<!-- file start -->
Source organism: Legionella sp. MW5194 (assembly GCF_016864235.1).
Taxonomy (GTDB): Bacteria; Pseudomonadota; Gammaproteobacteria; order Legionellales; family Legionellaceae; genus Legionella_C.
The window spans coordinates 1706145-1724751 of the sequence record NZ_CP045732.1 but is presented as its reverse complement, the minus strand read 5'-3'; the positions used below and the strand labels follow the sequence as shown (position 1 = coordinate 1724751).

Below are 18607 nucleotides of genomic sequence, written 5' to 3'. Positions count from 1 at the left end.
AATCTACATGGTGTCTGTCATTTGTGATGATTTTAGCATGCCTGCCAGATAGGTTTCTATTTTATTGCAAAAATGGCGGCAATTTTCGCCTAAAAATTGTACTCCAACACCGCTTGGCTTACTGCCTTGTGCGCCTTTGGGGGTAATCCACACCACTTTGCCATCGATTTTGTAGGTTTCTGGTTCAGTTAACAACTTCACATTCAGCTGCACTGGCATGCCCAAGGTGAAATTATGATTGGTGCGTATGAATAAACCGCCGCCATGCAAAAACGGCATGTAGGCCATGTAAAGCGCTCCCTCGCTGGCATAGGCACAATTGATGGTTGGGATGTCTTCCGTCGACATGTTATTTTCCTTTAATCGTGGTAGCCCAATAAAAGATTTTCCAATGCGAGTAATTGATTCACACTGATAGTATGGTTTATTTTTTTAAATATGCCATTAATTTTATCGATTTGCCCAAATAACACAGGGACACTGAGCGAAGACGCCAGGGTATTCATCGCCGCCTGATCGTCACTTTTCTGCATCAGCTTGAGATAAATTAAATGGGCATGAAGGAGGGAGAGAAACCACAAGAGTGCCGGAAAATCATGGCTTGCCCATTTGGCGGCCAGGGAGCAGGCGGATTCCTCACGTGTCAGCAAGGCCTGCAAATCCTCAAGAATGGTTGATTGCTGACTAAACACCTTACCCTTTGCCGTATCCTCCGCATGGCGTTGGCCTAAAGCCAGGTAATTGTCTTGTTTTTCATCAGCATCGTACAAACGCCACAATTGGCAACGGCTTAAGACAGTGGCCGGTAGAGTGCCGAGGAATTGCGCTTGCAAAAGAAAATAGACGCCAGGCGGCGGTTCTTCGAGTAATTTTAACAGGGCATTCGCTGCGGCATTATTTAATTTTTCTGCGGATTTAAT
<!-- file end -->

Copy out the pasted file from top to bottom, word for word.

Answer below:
Source organism: Legionella sp. MW5194 (assembly GCF_016864235.1).
Taxonomy (GTDB): Bacteria; Pseudomonadota; Gammaproteobacteria; order Legionellales; family Legionellaceae; genus Legionella_C.
The window spans coordinates 1706145-1724751 of the sequence record NZ_CP045732.1 but is presented as its reverse complement, the minus strand read 5'-3'; the positions used below and the strand labels follow the sequence as shown (position 1 = coordinate 1724751).

Below are 18607 nucleotides of genomic sequence, written 5' to 3'. Positions count from 1 at the left end.
AATCTACATGGTGTCTGTCATTTGTGATGATTTTAGCATGCCTGCCAGATAGGTTTCTATTTTATTGCAAAAATGGCGGCAATTTTCGCCTAAAAATTGTACTCCAACACCGCTTGGCTTACTGCCTTGTGCGCCTTTGGGGGTAATCCACACCACTTTGCCATCGATTTTGTAGGTTTCTGGTTCAGTTAACAACTTCACATTCAGCTGCACTGGCATGCCCAAGGTGAAATTATGATTGGTGCGTATGAATAAACCGCCGCCATGCAAAAACGGCATGTAGGCCATGTAAAGCGCTCCCTCGCTGGCATAGGCACAATTGATGGTTGGGATGTCTTCCGTCGACATGTTATTTTCCTTTAATCGTGGTAGCCCAATAAAAGATTTTCCAATGCGAGTAATTGATTCACACTGATAGTATGGTTTATTTTTTTAAATATGCCATTAATTTTATCGATTTGCCCAAATAACACAGGGACACTGAGCGAAGACGCCAGGGTATTCATCGCCGCCTGATCGTCACTTTTCTGCATCAGCTTGAGATAAATTAAATGGGCATGAAGGAGGGAGAGAAACCACAAGAGTGCCGGAAAATCATGGCTTGCCCATTTGGCGGCCAGGGAGCAGGCGGATTCCTCACGTGTCAGCAAGGCCTGCAAATCCTCAAGAATGGTTGATTGCTGACTAAACACCTTACCCTTTGCCGTATCCTCCGCATGGCGTTGGCCTAAAGCCAGGTAATTGTCTTGTTTTTCATCAGCATCGTACAAACGCCACAATTGGCAACGGCTTAAGACAGTGGCCGGTAGAGTGCCGAGGAATTGCGCTTGCAAAAGAAAATAGACGCCAGGCGGCGGTTCTTCGAGTAATTTTAACAGGGCATTCGCTGCGGCATTATTTAATTTTTCTGCGGATTTAAT